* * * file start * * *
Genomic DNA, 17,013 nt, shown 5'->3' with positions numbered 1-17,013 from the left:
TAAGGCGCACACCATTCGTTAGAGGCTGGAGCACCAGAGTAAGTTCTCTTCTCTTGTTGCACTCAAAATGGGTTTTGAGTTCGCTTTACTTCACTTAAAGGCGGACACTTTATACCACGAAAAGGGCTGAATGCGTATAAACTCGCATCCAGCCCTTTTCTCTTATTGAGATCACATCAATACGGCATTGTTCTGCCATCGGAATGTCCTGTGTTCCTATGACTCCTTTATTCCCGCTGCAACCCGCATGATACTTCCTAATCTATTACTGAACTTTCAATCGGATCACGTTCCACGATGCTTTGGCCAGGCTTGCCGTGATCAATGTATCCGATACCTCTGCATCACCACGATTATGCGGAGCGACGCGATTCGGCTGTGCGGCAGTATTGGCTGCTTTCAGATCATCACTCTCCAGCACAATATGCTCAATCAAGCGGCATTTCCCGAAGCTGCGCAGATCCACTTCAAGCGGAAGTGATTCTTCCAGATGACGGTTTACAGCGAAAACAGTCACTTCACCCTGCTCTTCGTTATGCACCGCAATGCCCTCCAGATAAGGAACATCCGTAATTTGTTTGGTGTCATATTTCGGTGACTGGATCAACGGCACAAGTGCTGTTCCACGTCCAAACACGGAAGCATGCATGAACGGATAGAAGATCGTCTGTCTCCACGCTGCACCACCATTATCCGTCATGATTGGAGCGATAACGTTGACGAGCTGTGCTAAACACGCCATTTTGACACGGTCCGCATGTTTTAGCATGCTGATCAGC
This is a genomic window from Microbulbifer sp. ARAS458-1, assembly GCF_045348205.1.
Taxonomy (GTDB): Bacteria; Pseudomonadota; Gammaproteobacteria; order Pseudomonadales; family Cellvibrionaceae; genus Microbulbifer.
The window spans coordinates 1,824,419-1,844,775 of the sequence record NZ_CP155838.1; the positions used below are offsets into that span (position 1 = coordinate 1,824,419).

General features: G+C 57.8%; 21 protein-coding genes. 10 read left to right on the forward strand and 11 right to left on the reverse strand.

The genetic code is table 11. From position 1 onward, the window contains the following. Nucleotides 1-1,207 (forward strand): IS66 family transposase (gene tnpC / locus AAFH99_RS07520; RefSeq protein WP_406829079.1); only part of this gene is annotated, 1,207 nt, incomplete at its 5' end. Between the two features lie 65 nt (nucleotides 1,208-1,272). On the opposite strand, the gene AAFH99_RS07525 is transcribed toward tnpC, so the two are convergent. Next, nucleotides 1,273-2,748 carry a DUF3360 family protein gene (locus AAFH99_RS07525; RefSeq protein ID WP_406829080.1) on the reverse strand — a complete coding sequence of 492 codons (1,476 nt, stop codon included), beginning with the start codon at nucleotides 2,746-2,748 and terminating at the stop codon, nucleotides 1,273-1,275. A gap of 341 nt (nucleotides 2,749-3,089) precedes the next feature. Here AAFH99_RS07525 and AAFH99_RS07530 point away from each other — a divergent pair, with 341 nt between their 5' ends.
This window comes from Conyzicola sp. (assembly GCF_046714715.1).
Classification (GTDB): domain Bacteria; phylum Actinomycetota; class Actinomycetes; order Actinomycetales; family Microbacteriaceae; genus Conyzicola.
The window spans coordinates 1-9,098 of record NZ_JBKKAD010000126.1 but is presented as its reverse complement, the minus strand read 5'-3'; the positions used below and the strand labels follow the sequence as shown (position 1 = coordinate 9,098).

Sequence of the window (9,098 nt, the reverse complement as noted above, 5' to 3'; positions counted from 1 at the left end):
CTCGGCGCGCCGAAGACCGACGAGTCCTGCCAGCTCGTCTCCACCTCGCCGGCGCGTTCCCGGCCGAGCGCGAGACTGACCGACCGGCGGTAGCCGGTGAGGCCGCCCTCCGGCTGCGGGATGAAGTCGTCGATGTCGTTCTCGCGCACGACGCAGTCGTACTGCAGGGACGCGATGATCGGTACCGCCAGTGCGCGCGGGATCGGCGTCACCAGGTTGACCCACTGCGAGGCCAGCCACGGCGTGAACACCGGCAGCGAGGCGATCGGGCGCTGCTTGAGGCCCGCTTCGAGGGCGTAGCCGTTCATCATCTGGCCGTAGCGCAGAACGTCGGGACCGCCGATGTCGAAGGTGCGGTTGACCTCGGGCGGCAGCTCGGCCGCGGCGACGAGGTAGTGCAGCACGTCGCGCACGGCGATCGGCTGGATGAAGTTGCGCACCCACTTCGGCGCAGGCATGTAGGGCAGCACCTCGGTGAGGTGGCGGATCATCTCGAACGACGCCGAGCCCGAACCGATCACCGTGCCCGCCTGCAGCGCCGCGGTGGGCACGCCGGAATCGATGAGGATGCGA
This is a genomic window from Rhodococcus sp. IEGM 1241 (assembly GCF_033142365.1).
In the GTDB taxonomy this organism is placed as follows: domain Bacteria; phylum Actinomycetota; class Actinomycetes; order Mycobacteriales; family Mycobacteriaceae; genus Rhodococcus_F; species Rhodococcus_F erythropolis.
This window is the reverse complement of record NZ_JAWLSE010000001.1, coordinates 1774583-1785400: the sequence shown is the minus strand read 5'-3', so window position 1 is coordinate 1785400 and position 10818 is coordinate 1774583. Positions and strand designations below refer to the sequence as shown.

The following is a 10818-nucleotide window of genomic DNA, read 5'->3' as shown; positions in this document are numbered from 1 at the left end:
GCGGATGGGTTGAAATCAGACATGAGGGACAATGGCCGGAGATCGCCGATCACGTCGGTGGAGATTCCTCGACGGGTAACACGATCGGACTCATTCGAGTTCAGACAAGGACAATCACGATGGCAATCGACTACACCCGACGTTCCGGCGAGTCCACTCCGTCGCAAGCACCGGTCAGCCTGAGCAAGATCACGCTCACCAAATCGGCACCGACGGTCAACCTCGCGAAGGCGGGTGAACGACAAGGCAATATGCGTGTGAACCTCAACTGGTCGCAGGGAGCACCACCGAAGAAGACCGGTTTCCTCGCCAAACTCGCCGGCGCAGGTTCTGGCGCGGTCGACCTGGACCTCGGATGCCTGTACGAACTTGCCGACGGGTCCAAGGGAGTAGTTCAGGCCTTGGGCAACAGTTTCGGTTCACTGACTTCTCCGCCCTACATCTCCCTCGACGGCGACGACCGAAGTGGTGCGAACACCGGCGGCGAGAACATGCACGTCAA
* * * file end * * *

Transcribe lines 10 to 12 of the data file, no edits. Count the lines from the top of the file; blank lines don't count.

The window spans coordinates 1-9,098 of record NZ_JBKKAD010000126.1 but is presented as its reverse complement, the minus strand read 5'-3'; the positions used below and the strand labels follow the sequence as shown (position 1 = coordinate 9,098).

Sequence of the window (9,098 nt, the reverse complement as noted above, 5' to 3'; positions counted from 1 at the left end):
CTCGGCGCGCCGAAGACCGACGAGTCCTGCCAGCTCGTCTCCACCTCGCCGGCGCGTTCCCGGCCGAGCGCGAGACTGACCGACCGGCGGTAGCCGGTGAGGCCGCCCTCCGGCTGCGGGATGAAGTCGTCGATGTCGTTCTCGCGCACGACGCAGTCGTACTGCAGGGACGCGATGATCGGTACCGCCAGTGCGCGCGGGATCGGCGTCACCAGGTTGACCCACTGCGAGGCCAGCCACGGCGTGAACACCGGCAGCGAGGCGATCGGGCGCTGCTTGAGGCCCGCTTCGAGGGCGTAGCCGTTCATCATCTGGCCGTAGCGCAGAACGTCGGGACCGCCGATGTCGAAGGTGCGGTTGACCTCGGGCGGCAGCTCGGCCGCGGCGACGAGGTAGTGCAGCACGTCGCGCACGGCGATCGGCTGGATGAAGTTGCGCACCCACTTCGGCGCAGGCATGTAGGGCAGCACCTCGGTGAGGTGGCGGATCATCTCGAACGACGCCGAGCCCGAACCGATCACCGTGCCCGCCTGCAGCGCCGCGGTGGGCACGCCGGAATCGATGAGGATGCGA